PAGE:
How would one round the edges of the plastic, do routers work on most plastics?

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Hemlock
"Throw'm back"

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Two questions, Would it be ok to carpet treated plywood without letting it dry first?
For those of you who made an elevated bow, what did you use for supports to the bottom of the boat between the seats? Thanks

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Hemlock, a normal router will work just fine. What I did for support was mounted angle iron on the two benches and ran a 2 by 4 accross on both sides imbettween the benches..these are flush with the top of the benches and act as great support.

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I sold the boat but last I knew the benches were holding up well. I had to wedge up the side angle brackets to get the boards back in but they snugged up nicely with a 2 x 4 and a hammer. I looked at that and thought about running the countertop right to the edge of the bracket but went ahead with the full sheet. With this method you could go with a regular plywood and seal the edges with polyurethane (there's a clear type at Mendards that I also used to refinish a door on the house. With the countertop, you always have a spot to shorten up a worm or snip up a minnow and it wipes up. Hard to do that on carpet. Plus, if your boat stays outside, you'll have an occasional wet seat.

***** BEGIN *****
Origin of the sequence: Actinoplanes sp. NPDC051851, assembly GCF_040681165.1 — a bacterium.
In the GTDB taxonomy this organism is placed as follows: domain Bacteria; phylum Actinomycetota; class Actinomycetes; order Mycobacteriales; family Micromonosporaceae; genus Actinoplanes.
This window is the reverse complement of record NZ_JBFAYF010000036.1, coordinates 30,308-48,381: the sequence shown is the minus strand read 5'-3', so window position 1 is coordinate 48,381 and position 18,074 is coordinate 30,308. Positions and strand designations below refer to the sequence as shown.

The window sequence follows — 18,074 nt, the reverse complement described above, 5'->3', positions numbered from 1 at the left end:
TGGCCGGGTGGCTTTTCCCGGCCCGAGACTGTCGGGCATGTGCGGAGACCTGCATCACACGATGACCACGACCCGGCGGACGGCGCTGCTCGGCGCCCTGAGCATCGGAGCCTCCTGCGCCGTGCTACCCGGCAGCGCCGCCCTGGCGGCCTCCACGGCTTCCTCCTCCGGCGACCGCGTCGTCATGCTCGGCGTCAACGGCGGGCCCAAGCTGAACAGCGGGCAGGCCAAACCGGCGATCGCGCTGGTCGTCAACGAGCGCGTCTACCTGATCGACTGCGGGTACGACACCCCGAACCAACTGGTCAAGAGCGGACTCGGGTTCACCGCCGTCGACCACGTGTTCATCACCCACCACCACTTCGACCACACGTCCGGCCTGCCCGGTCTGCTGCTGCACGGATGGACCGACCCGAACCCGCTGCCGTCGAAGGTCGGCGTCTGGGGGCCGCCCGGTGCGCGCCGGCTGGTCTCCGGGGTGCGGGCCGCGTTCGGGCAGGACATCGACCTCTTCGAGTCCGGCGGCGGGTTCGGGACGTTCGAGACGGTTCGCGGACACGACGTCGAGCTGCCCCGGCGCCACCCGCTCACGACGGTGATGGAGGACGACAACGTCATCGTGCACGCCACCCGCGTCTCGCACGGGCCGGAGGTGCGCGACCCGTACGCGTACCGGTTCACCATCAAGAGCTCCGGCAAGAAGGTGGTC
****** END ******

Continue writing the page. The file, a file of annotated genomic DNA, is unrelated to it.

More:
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Rodbuilder: I want to paint the inside of my Lund (alaskan) but can never find the paint. Where did U get the paint for the inside of your Lund. I re-did my floor this year and used 5/8 treated plywood with 2X4s cut to the shape of the floor then used the Lund vinyl flooring. I had similar floors before but used outdoor carpet but it took too much to get the cat slim off every day.

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You can still get that plywood that is used for boat seats,I think it has a fiberglas,instead of regular glue,has kind of a grid pattern(not totally smooth)to it,they look yellowish.

We have it at a local lumber yard,its spendy though. Pop me a e-mail and I will let you know who to contact.

[email protected]

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I've also seen guys attach joist hangers to the bench supports, and use 2X4's as joists for the platform.

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Canuck,

I cannot remember the specifics. I went to Auto Value and told them what I was doing and they set me up. I do remember though that if you're painting bare aluminum, you need to use an etching primer, not the standard run of the mill steel primer. The aluminum needs to be scuffed with a brillo pad, sprayed with etching primer, then painted. If you don't strip the old paint off, you can probably get by with just sanding and repainting. Note!!: I was never able to find paint that sticks as well as the original paint that was in the boat. I stripped the interior 4 times, and still had some of the aqua colored Lund paint that I just had to paint over. It absolutely would not come off. I wish I could have found that type of paint, just in a different color!